April Fool's Day is an important holiday that is our duty to observe and engage in fully. Designing and executing a successful and distinctive April Fool's Day prank is not something one just does willy-nilly the night before -- sometimes you plan them as much as TWO nights before! Here are my guidelines for pulling off a high-quality April Fool's Day experience:
Continue reading Guidelines for April Fool's Day Jokes
I always look forward to seeing the speakers that my alma mater, Earlham College, brings to Richmond, Indiana because they often bring perspective, insight, and experience that you just can't otherwise get living in a small Midwestern town. Tonight's event was no different: William Kristol (neo-conservative pundit, editor of the Weekly Standard, Bush/Quayle advisor, and member of the American Enterprise Institute) would be giving a talk entitled "America's Foreign Policy After 9-11" on campus free to the public. I appreciate that Earlham makes the effort to bring speakers and thinkers like Kristol who are so diametrically opposed (e.g. Ann Coulter) to so many members of the Earlham community on campus to present alternate, challenging and often infuriating points of view. And I usually appreciate that the Earlham community handles these encounters in such a principled and respectful way.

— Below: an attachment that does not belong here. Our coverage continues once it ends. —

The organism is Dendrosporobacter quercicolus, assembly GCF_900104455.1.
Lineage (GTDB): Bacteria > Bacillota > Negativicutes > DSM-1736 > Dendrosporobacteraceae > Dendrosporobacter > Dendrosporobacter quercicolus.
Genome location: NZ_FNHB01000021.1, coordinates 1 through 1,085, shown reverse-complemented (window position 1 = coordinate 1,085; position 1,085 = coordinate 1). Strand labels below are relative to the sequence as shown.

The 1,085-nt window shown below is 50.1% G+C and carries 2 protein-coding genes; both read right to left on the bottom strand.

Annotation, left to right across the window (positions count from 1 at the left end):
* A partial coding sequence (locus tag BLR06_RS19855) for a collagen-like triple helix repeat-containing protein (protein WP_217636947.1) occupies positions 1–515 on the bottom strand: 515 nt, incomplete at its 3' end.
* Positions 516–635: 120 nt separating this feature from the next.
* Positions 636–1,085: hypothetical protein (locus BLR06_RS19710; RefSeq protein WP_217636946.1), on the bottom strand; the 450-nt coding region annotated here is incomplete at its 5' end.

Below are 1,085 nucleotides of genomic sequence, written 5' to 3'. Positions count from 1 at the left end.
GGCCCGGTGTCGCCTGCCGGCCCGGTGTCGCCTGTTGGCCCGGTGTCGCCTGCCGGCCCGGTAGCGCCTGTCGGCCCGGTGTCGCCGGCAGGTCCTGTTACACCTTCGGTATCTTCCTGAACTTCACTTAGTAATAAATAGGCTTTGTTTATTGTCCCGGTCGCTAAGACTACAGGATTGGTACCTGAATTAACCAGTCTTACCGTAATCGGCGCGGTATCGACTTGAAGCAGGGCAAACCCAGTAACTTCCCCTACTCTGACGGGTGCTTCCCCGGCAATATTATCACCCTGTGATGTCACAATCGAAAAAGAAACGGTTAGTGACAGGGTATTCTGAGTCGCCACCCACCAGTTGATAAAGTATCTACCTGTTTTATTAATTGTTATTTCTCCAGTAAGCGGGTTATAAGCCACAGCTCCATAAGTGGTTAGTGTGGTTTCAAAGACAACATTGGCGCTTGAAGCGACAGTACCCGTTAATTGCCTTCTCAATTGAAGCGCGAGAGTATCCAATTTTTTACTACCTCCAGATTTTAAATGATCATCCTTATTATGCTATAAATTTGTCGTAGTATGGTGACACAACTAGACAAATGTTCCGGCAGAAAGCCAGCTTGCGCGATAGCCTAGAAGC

Oh wait, did I just say "principled and respectful"? I must have made a horrible mistake somewhere, because at tonight's talk, about 30 minutes into Kristol's speech, a student-looking person got up on stage and smacked Kristol square in the face with a pie.
Continue reading The Pieing of William Kristol
In January 1935, President Roosevelt submitted a proposal for "Social Security" to the Congress. The draft legislation is introduced as "a bill to alleviate the hazards of old age, unemployment, illness, and dependency..." It is entirely fitting, I think, that the U.S. government would classify old age as something hazardous, dependency as something to be alleviated. That characterization is consistent with the role of government, as so many of us see it: to take care of us when our abilities as an individual are not sufficient, and to help us survive when we require the help of our fellow citizens.
But I am glad that there are enough problems with the Social Security system that the level of public debate about how to "fix" it is increasing.
Continue reading To alleviate the hazards of old age...